$17/month (standard plan)
Netflix is available on almost every device and it’s one of the first to offer ultra-high definition (UHD/4K) and high dynamic range (HDR) content where possible. In part this is due to the large amount of exclusive content Netflix releases under its “Originals” banner.
Some shows released as Netflix Originals in New Zealand are rebranded programmes from the US. This includes Star Trek: Discovery and The Good Place. These shows are released weekly, rather than all at once like other Netflix shows.
Netflix offers subtitles on every piece of content and audio descriptions on many. It also allows for some content to be downloaded for offline viewing.
Netflix offers three plans. Its premium package is the only that allows for UHD/HDR streaming, and four screens at the same time. Its basic package only offers SD content.
$9/month (price converted to NZ$ from US$)
Amazon has a massive content library. This includes its Amazon Originals content such as The Grand Tour and American Gods. Prime Video is available on more devices than any service except Netflix. The biggest omission is Chromecast. You can download titles to a device for offline viewing.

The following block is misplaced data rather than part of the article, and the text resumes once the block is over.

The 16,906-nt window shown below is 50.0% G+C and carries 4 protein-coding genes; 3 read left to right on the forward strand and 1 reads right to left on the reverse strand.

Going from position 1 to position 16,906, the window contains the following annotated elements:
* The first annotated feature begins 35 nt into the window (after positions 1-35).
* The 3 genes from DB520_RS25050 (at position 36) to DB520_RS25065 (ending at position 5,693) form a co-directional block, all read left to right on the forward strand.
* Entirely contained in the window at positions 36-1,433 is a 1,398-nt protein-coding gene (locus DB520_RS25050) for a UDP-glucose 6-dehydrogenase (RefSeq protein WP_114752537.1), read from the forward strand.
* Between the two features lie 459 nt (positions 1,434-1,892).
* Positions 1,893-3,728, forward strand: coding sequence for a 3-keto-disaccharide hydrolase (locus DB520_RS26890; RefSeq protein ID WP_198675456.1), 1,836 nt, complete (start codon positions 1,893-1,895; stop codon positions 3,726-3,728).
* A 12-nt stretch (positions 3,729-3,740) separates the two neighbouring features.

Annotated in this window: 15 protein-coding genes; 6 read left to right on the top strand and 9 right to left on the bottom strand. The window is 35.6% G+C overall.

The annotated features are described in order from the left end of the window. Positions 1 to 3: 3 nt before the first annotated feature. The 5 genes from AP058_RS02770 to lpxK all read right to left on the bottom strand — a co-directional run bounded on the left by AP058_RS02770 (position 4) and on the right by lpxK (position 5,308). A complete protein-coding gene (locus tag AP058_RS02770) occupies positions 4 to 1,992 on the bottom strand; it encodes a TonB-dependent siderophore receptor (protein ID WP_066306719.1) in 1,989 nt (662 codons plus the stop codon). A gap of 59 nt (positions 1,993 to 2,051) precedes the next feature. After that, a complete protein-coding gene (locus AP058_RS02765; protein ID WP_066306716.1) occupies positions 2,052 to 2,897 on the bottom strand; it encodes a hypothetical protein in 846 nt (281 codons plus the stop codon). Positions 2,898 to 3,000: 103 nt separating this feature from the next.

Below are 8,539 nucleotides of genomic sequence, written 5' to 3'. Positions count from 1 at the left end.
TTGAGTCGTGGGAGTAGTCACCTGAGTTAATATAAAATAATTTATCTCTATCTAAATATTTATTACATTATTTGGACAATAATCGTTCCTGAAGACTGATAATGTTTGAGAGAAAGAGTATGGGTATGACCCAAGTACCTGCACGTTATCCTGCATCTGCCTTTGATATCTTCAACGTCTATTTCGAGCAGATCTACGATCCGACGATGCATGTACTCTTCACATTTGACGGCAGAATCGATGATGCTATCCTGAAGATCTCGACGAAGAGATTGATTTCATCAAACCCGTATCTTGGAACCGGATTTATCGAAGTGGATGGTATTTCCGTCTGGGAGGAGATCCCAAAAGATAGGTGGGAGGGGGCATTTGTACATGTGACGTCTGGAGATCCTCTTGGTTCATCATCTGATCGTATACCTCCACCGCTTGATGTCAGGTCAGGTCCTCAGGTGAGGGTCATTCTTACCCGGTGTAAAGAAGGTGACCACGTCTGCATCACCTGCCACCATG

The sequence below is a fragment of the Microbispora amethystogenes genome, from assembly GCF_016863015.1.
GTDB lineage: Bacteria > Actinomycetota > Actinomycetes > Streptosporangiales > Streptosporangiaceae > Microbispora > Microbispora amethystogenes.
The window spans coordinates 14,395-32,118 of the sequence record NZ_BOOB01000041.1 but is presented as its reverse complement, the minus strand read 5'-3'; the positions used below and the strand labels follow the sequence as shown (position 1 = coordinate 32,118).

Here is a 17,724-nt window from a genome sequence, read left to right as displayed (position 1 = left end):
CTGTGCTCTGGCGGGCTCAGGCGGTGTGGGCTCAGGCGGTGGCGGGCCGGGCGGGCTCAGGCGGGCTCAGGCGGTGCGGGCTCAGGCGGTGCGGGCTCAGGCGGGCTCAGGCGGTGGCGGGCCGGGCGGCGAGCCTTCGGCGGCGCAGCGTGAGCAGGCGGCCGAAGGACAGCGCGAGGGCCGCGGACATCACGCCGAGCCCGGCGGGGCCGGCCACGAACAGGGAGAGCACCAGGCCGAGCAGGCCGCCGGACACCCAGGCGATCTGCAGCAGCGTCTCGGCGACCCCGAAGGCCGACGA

The price is what pushes Prime Video to the top over similar services. It’s the cheapest service, but you pay in US$ so it varies with currency fluctuations. Prime Video offers the first six months at a lower rate.
The biggest downside is ease of use. The app is clunky to use, and the website is confusing.
If you own an Amazon Echo device with a screen, you can use it to watch Amazon Prime videos. Using the verbal commands “show me my video library” or “show me my watch list”, you can browse or watch while you do chores, or procrastinate about doing chores.
$10/month (standard plan)